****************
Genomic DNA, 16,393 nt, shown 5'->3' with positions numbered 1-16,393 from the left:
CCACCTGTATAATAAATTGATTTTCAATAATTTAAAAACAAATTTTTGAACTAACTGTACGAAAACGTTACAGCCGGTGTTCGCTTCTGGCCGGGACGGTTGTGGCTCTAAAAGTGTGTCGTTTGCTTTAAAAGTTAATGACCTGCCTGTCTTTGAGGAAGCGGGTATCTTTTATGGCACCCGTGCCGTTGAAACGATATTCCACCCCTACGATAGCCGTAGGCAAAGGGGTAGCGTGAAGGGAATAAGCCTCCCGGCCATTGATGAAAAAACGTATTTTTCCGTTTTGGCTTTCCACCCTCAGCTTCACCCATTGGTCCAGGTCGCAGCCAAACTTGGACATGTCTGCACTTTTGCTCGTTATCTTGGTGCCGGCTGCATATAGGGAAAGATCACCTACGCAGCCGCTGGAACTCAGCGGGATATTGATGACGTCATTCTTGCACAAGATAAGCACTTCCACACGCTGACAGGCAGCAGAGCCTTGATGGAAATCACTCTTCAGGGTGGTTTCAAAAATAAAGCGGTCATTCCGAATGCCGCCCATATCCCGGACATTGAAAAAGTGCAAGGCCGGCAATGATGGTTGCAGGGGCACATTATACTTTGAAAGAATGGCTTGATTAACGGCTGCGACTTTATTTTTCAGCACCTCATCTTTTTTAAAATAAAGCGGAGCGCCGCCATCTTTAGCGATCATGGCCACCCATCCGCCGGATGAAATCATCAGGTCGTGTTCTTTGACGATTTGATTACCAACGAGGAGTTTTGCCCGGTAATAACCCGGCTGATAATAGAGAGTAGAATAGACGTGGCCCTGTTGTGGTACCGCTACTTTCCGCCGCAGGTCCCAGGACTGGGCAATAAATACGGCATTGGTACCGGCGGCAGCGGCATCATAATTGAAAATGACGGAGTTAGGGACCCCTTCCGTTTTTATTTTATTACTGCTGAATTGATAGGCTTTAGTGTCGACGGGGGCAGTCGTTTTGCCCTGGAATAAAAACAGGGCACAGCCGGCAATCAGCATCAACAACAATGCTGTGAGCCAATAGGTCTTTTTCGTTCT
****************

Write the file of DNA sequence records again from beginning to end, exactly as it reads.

Genomic DNA, 16,393 nt, shown 5'->3' with positions numbered 1-16,393 from the left:
CCACCTGTATAATAAATTGATTTTCAATAATTTAAAAACAAATTTTTGAACTAACTGTACGAAAACGTTACAGCCGGTGTTCGCTTCTGGCCGGGACGGTTGTGGCTCTAAAAGTGTGTCGTTTGCTTTAAAAGTTAATGACCTGCCTGTCTTTGAGGAAGCGGGTATCTTTTATGGCACCCGTGCCGTTGAAACGATATTCCACCCCTACGATAGCCGTAGGCAAAGGGGTAGCGTGAAGGGAATAAGCCTCCCGGCCATTGATGAAAAAACGTATTTTTCCGTTTTGGCTTTCCACCCTCAGCTTCACCCATTGGTCCAGGTCGCAGCCAAACTTGGACATGTCTGCACTTTTGCTCGTTATCTTGGTGCCGGCTGCATATAGGGAAAGATCACCTACGCAGCCGCTGGAACTCAGCGGGATATTGATGACGTCATTCTTGCACAAGATAAGCACTTCCACACGCTGACAGGCAGCAGAGCCTTGATGGAAATCACTCTTCAGGGTGGTTTCAAAAATAAAGCGGTCATTCCGAATGCCGCCCATATCCCGGACATTGAAAAAGTGCAAGGCCGGCAATGATGGTTGCAGGGGCACATTATACTTTGAAAGAATGGCTTGATTAACGGCTGCGACTTTATTTTTCAGCACCTCATCTTTTTTAAAATAAAGCGGAGCGCCGCCATCTTTAGCGATCATGGCCACCCATCCGCCGGATGAAATCATCAGGTCGTGTTCTTTGACGATTTGATTACCAACGAGGAGTTTTGCCCGGTAATAACCCGGCTGATAATAGAGAGTAGAATAGACGTGGCCCTGTTGTGGTACCGCTACTTTCCGCCGCAGGTCCCAGGACTGGGCAATAAATACGGCATTGGTACCGGCGGCAGCGGCATCATAATTGAAAATGACGGAGTTAGGGACCCCTTCCGTTTTTATTTTATTACTGCTGAATTGATAGGCTTTAGTGTCGACGGGGGCAGTCGTTTTGCCCTGGAATAAAAACAGGGCACAGCCGGCAATCAGCATCAACAACAATGCTGTGAGCCAATAGGTCTTTTTCGTTCT